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Bacon's Rebellion

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140         NARRATIVES OF THE INSURRECTIONS        (1677

manders of Shipps then1 riding in the Rivers especially the
Generall Surrender at Wests Point of those headed by Ingram
and Wacklute,2 w’ch was managed and concluded by Capt.
Grantham,3 to the disgust of those Gentlemen of the Gover-
nor’s Party, because Sir Wm. Berkeley had not made them con-
cerned in soe considerable a Piece of Service.

      After Ingram had submitted to the Governor (who lay then
on Board Martyn’s Ship in Yorke River), Laurance that no-
torious Rebell fled, who was the first man that sett fire to James
Towne by burning his owne house, some others were taken
Prisoners after they had lay’d downe their armes, and the rest
went home in Peace. About the 16th of January, 1676 – 7, the
whole country had submitted to the Governour and the two
and twentyeth hee came home to his house at Greene Spring,
and had issued out new writts of summons for the convening
of a free assembly at his owne house, the State house being
ruined with the rest of James Towne.

      The Particulars of this foregoing Narrative being what wee
could collect or observe from the most credible disinterest’d
Persons, most authentique Papers, Records, Reports and the
Publick Grievances of the respective countyes of Virginia, wee
have, with all integrity of mind and the best of our under-
standing, without favor or partialty, selected and sett downe
what wee thought most consonant to Truth and Reality, and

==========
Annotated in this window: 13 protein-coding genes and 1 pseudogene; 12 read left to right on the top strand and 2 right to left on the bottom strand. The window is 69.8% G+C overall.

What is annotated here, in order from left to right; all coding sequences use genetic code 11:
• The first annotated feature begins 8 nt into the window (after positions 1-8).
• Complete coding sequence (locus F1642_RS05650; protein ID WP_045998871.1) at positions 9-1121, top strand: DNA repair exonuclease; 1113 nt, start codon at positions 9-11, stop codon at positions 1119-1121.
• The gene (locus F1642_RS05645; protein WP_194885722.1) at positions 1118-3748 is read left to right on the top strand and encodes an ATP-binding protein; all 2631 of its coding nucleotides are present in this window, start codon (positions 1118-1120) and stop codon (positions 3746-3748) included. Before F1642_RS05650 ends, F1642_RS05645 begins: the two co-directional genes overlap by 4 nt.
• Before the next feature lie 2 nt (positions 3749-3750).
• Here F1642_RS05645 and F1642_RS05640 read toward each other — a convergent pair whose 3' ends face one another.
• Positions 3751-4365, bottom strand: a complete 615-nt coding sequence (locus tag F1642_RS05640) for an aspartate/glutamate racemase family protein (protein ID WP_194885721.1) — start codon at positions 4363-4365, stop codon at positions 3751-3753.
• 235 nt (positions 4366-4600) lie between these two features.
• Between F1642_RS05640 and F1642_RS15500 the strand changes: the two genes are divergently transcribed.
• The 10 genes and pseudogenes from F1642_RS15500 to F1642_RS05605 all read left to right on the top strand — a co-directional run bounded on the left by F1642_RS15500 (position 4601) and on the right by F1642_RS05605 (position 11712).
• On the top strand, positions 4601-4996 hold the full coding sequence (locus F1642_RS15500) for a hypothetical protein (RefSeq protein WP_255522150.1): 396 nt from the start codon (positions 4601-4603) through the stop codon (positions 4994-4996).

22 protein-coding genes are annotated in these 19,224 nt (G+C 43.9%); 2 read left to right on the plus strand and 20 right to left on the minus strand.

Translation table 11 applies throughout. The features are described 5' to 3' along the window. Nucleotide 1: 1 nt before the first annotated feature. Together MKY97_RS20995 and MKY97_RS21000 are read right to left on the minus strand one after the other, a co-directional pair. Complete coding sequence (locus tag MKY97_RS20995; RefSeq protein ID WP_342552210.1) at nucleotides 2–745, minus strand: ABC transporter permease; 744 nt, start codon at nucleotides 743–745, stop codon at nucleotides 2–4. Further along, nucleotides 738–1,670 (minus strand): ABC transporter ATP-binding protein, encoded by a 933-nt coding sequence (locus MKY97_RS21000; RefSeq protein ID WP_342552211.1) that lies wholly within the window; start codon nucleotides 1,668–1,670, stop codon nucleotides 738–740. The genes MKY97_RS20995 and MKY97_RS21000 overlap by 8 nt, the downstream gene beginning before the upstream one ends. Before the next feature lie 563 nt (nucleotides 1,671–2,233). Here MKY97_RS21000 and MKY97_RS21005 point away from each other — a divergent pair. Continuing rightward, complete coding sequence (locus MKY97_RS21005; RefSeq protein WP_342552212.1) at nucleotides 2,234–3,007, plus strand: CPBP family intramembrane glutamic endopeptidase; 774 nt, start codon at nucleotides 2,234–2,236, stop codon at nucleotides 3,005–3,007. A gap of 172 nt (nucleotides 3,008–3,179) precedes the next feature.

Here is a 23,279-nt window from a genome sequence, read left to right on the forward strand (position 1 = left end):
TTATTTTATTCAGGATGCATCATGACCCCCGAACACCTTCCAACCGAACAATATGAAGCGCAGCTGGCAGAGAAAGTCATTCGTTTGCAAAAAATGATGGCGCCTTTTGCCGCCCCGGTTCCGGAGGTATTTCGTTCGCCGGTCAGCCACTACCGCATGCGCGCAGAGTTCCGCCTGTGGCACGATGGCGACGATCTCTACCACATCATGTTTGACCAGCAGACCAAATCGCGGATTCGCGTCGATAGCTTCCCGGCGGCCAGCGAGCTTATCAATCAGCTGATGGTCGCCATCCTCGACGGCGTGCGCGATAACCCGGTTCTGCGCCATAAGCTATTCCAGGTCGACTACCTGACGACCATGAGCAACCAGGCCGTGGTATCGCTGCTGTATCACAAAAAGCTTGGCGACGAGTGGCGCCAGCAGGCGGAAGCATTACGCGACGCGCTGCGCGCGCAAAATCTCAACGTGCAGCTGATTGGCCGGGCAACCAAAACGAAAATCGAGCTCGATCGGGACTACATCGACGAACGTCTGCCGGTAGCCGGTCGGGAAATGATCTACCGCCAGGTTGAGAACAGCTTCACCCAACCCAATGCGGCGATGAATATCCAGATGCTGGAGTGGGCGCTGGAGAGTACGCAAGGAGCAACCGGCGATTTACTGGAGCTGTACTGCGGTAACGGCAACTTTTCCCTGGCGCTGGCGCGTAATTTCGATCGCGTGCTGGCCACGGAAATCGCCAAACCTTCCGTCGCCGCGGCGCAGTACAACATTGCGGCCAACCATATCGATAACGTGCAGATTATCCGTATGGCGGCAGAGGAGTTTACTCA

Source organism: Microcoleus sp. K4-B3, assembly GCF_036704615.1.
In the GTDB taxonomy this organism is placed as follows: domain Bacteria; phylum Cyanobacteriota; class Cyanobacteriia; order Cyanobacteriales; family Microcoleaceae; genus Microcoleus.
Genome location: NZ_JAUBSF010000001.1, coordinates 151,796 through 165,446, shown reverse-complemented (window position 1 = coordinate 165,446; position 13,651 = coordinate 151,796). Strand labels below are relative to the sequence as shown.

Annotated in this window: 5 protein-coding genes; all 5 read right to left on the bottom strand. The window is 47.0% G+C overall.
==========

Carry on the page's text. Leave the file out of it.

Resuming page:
1The share taken by the captains of merchant vessels at this time in Vir-
ginia in helping to suppress the rebellion became the subject of a special inquiry
before the Privy Council in 1679. The English commissioners had reported
“that the main service for reducing the rebels to their obedience was done by the
seamen and commanders of ships then riding in the rivers,” particularly Captains
Morriss, Consett, Grantham, Prinne, and Gardner. The Privy Council recom-
mended to the Admiralty that these captains should be reimbursed for what they
had spent, should be granted rewards, and should be selected for employment
in the navy (see also Cal. St. P. Col., 1674-1676, § 1035).

      2Governor Notley of Maryland spoke of Lawrence Ingram as the “titular
general, who succeeded Bacon,” and of Walklett as “his lieutenant general.”
After the rebellion was suppressed in January, 1677, Walklett offered to come to
Gloucester with a good troop of horse and arms. Captain Grantham encour-
aged him to do so, and advised him to “declare for the King’s Majesty, the gov-
ernor, and country,” promising to assist him. Berkeley offered him both par-
don and plunder. Though there is no direct evidence to show that Walklett
accepted these offers, it is probable that he did so.

      3For his service Captain Grantham was given a reward of £200.

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